Despite some of the coldest conditions for a morning in Florida, boat and seafood lovers headed to Lovers Key State Park Event Field this past weekend to enjoy the annual boat show and seafood festival. .
The event, organized by the Bonita Springs Rotary Club and the Friends of Lovers Key, brought people like Jim Lovering from Wisconsin to check out the boats.
Lovering stays in Fort Myers Beach each winter for a month. “I’m just watching today.”
Lovering said he grew up around boats but had to give up his boat, as well as his snowmobile when he retired. “You have to get rid of your toys from time to time,” he said.
“I was born and raised with boats” he said. Growing up in Cedarburg, north of Milwaukee, her family owned an old fiberglass Dorsett boat and cabin that her father purchased in 1958.
Lovering said the family would tow the boat “all over Wisconsin.
He said his favorite boat at the show this weekend was the Crevalle center console, with a 400 horsepower Mercury Verado engine.
“I’m a power guy,” Lovering said. “In Wisconsin, we’re big on pontoons. We put grills in them and decorate them for the 4th of July.
The Crevalle that Lovering spotted was one of several boats offered by Bay Marine of Fort Myers, just off Summerlin Road, a few miles from Fort Myers Beach. The Wisconsin-based company opened in 2020.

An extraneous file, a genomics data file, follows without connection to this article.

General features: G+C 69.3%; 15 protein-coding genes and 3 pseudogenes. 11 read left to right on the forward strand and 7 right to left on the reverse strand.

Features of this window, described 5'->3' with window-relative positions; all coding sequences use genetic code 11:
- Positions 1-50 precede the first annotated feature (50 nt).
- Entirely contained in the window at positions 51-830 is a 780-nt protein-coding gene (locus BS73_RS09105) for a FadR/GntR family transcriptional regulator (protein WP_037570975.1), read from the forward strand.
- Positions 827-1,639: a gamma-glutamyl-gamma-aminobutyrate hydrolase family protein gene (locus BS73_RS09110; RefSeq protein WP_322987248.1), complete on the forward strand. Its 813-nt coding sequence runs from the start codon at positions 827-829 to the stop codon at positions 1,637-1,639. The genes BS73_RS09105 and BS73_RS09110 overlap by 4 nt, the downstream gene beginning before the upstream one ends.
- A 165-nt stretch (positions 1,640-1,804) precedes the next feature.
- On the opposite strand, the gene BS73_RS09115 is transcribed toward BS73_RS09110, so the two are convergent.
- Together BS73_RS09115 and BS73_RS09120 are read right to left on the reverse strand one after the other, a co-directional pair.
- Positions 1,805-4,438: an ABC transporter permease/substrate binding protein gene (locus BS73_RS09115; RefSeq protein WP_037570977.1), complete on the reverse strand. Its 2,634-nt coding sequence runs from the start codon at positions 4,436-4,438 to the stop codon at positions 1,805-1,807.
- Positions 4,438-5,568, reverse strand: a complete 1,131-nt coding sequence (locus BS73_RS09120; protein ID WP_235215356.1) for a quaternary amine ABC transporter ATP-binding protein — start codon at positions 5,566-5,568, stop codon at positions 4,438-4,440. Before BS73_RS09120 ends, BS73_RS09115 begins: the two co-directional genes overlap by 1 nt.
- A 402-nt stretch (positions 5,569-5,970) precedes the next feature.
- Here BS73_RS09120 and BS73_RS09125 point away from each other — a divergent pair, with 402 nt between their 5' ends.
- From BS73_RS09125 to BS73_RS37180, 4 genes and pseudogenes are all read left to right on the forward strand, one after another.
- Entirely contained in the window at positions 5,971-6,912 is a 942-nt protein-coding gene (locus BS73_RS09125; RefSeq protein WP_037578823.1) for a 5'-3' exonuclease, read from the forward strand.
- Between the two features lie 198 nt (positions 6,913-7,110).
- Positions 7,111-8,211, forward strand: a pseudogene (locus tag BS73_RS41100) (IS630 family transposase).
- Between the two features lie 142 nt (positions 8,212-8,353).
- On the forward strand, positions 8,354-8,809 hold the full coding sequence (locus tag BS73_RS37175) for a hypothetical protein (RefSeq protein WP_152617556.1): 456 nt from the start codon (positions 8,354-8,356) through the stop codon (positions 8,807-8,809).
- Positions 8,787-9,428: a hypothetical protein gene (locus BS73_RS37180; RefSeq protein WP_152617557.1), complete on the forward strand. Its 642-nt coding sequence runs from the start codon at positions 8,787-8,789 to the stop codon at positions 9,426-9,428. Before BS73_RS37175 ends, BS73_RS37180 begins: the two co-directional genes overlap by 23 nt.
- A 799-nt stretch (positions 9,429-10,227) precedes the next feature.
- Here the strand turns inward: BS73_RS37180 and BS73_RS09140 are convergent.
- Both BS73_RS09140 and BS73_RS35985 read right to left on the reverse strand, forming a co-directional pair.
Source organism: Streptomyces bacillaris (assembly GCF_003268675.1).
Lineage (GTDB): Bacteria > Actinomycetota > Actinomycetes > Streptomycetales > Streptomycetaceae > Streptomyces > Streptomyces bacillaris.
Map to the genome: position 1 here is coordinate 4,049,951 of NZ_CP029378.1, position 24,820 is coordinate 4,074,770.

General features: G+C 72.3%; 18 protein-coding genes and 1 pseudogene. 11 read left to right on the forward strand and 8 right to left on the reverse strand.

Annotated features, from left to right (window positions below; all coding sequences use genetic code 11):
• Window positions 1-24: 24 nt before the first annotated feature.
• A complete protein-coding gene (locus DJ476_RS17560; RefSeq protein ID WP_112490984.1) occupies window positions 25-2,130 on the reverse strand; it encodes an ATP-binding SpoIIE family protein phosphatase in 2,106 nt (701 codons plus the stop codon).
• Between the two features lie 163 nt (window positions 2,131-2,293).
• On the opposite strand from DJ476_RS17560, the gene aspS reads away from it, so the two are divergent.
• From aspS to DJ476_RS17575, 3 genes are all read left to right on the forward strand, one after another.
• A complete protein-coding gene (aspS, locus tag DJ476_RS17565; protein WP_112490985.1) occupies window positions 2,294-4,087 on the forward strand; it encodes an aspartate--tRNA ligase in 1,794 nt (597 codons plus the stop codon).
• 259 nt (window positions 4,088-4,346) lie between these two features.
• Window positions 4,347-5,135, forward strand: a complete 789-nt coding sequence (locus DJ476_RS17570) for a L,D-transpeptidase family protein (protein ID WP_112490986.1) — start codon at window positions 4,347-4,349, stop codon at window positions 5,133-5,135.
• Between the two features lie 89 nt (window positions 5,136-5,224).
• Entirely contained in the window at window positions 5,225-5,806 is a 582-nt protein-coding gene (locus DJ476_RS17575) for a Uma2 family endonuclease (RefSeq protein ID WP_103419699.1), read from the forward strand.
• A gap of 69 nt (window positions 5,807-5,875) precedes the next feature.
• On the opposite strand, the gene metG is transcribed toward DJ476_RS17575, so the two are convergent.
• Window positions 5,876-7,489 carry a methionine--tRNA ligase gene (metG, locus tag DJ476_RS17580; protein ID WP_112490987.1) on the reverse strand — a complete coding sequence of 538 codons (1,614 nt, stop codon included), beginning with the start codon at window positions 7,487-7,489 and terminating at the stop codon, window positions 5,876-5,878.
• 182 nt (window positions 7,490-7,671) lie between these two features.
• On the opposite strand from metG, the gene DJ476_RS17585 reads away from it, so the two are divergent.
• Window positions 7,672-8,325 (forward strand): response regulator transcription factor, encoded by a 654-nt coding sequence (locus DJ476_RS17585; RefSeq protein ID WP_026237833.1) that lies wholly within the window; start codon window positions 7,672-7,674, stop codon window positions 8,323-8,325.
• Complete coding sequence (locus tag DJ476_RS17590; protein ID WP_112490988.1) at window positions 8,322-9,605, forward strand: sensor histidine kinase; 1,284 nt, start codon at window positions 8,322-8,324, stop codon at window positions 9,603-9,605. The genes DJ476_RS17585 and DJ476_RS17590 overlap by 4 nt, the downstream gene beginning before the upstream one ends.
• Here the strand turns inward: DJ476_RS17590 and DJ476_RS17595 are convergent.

Mike Murphy, owner of Marina Mike’s in Fort Myers, brought 13 boats to the show. He sold three on Friday. Speaking on Saturday morning, Murphy said boat activity was going “Very good. We are lucky to have an inventory. A lot of people have nothing.”
Murphy said saltwater pontoon boats and bay boats were the most popular with customers. He sells around 200 Bennington boats a year.
Among the most eye-catching boats he had for sale was a 28-foot Bluewave bay boat, or fishing boat. Priced at $200,000, the boat comes with a 425 horsepower engine.
“The market is turning to bay boats because bay boats can do inland and offshore,” Murphy said. “There have been a lot of new boaters over the past year which is good to see.”
Amy and Philip, from Cincinnati, were more focused on food. Although they declined to provide their last names when trying the fried alligator at the seafood table for the first time, Amy was candid in her assessment. “Juicy,” she said. “It tastes like chicken.”